Alexandra Cain Finance Writer
Owning our own home is a dream for so many Australians. One of the major building blocks to achieving this is having a sizeable deposit to be able to put towards an initial property purchase. It’s important to understand how much you need to save so you can start working towards this important goal.
Lee Dastey, Credit Manager - Product & Risk at Bank Australia, says the minimum deposit is five per cent of the purchase price. “On top of that, it’s important to factor in stamp duty and other expenses such as conveyancing and pest and building inspections.”
In terms of the ideal deposit, Lee says a realistic goal may be 20 per cent of the value of the property. “We will lend up to 80 per cent of the value of a standard residential property without requiring the buyer to take out lenders mortgage insurance. We may require a more substantial deposit for real estate such as rural properties,” he explains.
In these circumstances, Lee says buyers may need a deposit of up to 35 per cent of the value of the property. He says a larger deposit than 5% may also be required to purchase apartments in high-density areas.
When it comes to saving for your first deposit, Lee says the first step should be to seek the advice of a lending consultant to work out exactly how much you need to save.
“There are also government grants that can assist for first-time buyers. We also offer bonus savings accounts that can help to build a deposit,” says Lee.
“Sometimes an initial loan assessment may find the buyers need a more substantial deposit. The assessment will generally indicate how much more they need to save and how long it may take to build the deposit, based on their circumstances. So the first step is to be clear about how much you need,” he adds.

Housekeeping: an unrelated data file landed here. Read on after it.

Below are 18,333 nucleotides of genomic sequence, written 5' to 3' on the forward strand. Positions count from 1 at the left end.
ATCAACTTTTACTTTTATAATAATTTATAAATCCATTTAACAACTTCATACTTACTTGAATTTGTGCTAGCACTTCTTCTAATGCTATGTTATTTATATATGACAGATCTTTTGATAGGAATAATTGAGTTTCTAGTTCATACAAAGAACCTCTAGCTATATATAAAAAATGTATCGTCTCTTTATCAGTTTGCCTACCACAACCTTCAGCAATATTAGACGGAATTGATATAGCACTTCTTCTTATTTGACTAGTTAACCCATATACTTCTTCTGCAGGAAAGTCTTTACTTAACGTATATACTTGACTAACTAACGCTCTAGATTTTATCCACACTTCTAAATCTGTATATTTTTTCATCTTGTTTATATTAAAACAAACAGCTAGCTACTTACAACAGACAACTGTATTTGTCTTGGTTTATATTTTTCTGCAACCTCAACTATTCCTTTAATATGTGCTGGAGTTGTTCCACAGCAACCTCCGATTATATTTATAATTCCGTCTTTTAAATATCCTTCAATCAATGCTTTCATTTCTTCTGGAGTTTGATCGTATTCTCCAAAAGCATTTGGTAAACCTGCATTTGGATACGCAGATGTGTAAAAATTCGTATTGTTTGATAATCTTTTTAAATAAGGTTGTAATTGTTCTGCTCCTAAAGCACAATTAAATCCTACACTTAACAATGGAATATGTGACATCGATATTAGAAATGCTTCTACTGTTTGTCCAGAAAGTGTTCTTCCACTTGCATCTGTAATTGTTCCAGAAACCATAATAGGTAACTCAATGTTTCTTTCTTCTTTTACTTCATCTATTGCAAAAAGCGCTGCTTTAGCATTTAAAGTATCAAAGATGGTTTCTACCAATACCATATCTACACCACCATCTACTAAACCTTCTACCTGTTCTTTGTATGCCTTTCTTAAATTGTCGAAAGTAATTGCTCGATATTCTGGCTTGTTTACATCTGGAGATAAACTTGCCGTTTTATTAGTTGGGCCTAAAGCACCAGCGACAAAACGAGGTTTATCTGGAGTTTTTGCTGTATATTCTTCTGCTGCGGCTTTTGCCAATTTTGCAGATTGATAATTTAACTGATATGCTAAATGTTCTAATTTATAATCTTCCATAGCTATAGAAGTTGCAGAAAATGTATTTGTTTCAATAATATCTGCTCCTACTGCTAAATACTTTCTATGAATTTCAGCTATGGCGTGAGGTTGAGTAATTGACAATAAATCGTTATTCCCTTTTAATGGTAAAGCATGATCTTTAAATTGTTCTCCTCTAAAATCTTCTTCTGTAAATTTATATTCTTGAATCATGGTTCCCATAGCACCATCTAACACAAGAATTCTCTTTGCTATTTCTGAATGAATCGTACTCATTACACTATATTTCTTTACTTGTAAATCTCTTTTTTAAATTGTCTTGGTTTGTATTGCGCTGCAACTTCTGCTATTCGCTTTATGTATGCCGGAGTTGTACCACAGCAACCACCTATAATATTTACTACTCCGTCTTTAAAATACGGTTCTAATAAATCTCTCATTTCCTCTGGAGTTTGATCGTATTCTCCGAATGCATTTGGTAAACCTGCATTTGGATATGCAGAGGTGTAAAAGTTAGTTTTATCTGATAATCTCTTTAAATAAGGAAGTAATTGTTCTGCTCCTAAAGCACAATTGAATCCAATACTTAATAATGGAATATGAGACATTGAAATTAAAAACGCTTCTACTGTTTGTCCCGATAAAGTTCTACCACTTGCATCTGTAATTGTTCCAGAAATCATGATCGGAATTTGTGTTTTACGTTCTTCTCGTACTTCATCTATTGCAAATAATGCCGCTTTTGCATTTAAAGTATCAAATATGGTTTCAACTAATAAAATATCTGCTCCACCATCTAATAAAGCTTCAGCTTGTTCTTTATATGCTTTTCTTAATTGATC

Help for first-time buyers
While in the past there were generous incentives to help first home buyers enter the market, these have been substantially reduced.
But there are still some state-based incentives for first home buyers who buy or build a new property up to a certain value. Some states also offer stamp duty concessions. Check with the relevant authority in your state to find out more:
- Victoria offers grants of up to $10,000.
- NSW offers grants of up to $15,000.
- Queensland offers concessions of up to $20,000.
- Western Australia has grants of up to $10,000
- South Australia offers grants of up to $15,000.
- Tasmania offers grants of up to $10,000
- The Northern Territory offers grants of up to $26,000.
- The ACT offers grants of up to $12,500.
In early March 2017 the Victorian state government announced first home buyers who buy a property for less than $600,000 won’t need to pay stamp duty in the future. Discounts will be available for first home buyers who purchase properties valued between $600,001 and $750,000. Subject to the legislation passing through parliament, this concession will apply for houses sold after 1 July 2017. This does not apply in other states.
After the new stump duty rule is applied, regional Victorian home buyers can see the grants doubled of up to $20,000 for properties valued less than $750,000. This will only be applied for new built homes.
While it’s unusual, it is possible to purchase a property without a deposit. Lee says while Bank Australia won’t generally approve a loan without a deposit, borrowers could use a guarantee, often provided by the borrower’s parents accessing the equity in their property.
“We tend not to do it, but it is possible. If a borrower had a 30 per cent guarantee to cover the 20 per cent deposit plus any costs, we would consider it. But we prefer to see that the borrower has a savings history,” he adds.
Ultimately, the best way is often to set a deposit goal and work hard to achieve it. After all, owning a property is a great achievement, and one of the best ways to build wealth.
For more information on buying your first home, you can download Bank Australia’s free ebook ‘All you need to know about buying a home’ here.
About the author
Alexandra Cain is a finance journalist who contributes regularly to The Australian Financial Review, The Sydney Morning Herald and The Age.
Please note that this article is not financial product advice and does not take into account any person’s individual objectives, financial circumstances or needs.